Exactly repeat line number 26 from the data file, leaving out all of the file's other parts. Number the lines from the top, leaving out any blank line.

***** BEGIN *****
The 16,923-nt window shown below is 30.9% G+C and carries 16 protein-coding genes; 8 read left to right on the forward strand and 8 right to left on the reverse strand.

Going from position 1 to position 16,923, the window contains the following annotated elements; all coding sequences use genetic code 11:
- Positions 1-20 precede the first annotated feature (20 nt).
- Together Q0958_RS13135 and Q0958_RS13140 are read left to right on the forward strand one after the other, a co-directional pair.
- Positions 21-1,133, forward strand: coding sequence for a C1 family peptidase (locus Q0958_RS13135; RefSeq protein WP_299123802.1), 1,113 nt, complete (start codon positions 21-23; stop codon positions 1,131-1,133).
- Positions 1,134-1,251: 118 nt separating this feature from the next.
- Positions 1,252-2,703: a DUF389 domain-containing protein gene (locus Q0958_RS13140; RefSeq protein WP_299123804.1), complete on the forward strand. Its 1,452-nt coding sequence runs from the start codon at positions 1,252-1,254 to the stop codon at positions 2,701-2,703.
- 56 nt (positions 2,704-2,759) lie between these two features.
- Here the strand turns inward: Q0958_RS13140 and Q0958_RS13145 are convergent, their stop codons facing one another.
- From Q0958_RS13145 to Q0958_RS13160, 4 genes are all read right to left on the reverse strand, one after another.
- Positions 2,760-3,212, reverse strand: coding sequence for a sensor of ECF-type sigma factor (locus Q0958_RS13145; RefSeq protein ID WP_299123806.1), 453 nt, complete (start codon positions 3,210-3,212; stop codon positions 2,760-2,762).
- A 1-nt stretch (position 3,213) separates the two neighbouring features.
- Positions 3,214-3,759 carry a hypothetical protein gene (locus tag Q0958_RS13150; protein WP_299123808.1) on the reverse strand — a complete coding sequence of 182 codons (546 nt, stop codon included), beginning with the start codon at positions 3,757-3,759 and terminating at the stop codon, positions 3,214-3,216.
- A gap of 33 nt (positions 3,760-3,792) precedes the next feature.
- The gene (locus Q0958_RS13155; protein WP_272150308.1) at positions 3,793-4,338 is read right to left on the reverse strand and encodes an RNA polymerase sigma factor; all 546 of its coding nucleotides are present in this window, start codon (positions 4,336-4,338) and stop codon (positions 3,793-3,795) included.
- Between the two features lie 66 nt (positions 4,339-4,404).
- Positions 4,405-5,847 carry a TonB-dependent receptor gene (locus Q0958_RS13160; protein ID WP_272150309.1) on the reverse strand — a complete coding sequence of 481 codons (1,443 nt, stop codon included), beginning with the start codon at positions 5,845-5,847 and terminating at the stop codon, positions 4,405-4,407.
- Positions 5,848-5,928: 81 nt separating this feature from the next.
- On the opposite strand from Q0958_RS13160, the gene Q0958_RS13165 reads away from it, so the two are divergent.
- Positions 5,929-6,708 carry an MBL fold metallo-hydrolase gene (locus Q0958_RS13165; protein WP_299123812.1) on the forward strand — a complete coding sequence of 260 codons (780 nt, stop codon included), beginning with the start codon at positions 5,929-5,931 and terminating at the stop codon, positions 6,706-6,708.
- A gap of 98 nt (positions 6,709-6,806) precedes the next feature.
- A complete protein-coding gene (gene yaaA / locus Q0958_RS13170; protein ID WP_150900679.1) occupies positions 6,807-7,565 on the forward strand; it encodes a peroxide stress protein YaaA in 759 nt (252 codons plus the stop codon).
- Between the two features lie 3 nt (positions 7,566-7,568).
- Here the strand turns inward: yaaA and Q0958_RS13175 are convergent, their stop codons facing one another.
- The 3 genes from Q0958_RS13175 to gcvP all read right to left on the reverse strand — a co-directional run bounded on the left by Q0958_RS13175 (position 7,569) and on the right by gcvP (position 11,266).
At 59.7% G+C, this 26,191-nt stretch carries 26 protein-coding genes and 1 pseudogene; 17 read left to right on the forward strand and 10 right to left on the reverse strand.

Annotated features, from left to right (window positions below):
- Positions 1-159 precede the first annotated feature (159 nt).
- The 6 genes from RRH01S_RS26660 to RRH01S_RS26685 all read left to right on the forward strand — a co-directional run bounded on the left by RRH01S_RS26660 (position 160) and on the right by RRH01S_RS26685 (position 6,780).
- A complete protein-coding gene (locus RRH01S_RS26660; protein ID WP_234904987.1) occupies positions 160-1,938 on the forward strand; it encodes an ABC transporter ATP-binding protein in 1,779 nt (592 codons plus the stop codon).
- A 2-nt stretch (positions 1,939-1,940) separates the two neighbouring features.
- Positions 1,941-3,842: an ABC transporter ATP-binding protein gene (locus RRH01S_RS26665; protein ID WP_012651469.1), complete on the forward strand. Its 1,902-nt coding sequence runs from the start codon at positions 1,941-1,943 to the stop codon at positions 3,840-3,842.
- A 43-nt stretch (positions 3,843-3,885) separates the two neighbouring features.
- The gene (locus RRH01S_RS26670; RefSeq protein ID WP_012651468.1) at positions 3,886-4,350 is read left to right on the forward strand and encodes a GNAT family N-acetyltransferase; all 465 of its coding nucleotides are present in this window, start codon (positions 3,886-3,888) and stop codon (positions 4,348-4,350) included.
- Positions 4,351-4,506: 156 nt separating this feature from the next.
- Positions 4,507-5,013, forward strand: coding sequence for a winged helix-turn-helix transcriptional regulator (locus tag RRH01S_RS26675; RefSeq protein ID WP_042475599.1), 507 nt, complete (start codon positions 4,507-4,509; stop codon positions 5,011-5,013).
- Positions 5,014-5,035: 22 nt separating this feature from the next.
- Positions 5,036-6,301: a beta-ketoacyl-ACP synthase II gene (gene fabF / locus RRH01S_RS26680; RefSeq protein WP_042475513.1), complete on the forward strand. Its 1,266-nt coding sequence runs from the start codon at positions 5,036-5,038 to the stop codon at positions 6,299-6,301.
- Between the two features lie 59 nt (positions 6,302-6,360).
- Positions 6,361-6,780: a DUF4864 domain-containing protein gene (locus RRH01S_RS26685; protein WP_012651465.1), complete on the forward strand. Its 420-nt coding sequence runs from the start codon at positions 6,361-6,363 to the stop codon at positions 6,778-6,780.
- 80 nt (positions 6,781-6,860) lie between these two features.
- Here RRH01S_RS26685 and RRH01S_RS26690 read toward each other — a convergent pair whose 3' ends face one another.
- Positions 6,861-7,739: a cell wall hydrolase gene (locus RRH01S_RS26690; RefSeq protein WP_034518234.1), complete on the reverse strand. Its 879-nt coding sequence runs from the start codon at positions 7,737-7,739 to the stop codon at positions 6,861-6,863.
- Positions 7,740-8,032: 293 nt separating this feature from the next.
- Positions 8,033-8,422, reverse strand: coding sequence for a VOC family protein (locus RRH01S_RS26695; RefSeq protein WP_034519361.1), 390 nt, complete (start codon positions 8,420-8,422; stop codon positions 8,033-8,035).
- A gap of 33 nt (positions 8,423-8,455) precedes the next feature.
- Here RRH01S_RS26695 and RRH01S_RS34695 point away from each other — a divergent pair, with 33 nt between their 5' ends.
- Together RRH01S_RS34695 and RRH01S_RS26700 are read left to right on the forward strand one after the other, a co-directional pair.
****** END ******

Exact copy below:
At 59.7% G+C, this 26,191-nt stretch carries 26 protein-coding genes and 1 pseudogene; 17 read left to right on the forward strand and 10 right to left on the reverse strand.